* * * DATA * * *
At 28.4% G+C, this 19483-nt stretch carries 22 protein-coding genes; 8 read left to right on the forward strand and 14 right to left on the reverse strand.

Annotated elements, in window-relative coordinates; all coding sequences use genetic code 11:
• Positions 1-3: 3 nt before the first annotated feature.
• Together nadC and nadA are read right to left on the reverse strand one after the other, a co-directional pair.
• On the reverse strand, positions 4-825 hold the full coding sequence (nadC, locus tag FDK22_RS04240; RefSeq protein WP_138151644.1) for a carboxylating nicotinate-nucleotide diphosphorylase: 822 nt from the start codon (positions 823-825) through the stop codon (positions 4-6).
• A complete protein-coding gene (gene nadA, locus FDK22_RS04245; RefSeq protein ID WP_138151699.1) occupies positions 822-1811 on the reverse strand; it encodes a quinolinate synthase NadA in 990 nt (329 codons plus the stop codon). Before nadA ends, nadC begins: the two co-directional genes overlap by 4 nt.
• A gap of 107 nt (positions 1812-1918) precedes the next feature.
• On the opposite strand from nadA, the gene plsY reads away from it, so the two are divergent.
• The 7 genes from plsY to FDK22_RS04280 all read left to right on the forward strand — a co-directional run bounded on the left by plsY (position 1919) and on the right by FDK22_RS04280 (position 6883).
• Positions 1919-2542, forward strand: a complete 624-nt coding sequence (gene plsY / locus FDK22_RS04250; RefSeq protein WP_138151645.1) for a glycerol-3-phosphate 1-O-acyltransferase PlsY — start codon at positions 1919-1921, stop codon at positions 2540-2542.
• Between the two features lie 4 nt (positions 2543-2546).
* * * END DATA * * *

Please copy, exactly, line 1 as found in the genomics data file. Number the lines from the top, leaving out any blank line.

At 28.4% G+C, this 19483-nt stretch carries 22 protein-coding genes; 8 read left to right on the forward strand and 14 right to left on the reverse strand.